Still, customers are not so willing to risk these when traveling if there's a breakdown and they're held responsible.
One of the most important things to notice is if there is any smoke smell. It might not be evident to you if you're a smoker, so it's better to have someone who doesn't smoke check.
For one reason, you don't want people who don't smoke riding around breathing second-hand smoke from a car. Also, even though there is a smoker in the group, that person should not be blamed for smoking in the vehicle when it was clearly the driver who had the car previously.
This particular car needs to be rejected and reported to the agents. The representatives should be doing the initial inspection with you. Still, some agencies like to keep some of their car issues under wraps hoping you won't notice, especially smoky cars, sort of like car rental secrets.
When inspecting for damages, whether on the interior or exterior, it's wise to use a video or photo that's date/time stamped. Most likely, you'll use video to get a seamless picture of the entire outside (and inside).
You want to focus on any dents, dings, scratches, scuff, or otherwise irregularities that can come back to present you with a claim if you don't report it now. Many agents will advise that these “little” marks are okay, but they're not because they will be made a deal if you don't document them.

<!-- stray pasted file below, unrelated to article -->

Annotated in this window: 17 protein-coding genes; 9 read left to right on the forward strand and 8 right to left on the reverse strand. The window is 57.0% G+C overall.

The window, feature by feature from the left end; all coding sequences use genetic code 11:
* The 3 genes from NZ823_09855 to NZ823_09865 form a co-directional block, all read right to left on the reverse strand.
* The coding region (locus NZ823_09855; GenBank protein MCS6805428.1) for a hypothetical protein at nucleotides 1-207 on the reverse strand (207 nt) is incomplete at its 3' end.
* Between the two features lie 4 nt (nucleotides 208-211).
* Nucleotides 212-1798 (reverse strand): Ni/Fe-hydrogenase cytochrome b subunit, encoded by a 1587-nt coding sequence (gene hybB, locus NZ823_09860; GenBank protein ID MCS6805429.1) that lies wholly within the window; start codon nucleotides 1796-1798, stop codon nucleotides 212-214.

Check the tires to make sure these are not worn or bald, see if you can notice nails on the surfaces or signs they're deflating. Ensure the headlights and brake lights come on.
Many people forget to check before leaving the rental agency if the documentation on the vehicle is up-to-date as far as the registration, tags, insurance, and everything that needs taking care of regularly.
If you happen to get caught unaware by the police, it could be significantly troubling save for the rental car paperwork that you have to show that you're not responsible for keeping these things current.
That still doesn't mean the vehicle won't be impounded and undrivable, leaving you stranded until the company brings you another car that has all its legal documentation. The situation can be avoided if you inquire about these things before signing the rental contract and accepting a vehicle.
If there are mechanical issues such as you can't determine how the auto engages into drive or reverse or where the lights come on or how the windshield wipers operate, these features might be somewhat intricate, and it's vital that you feel comfortable using these while you drive.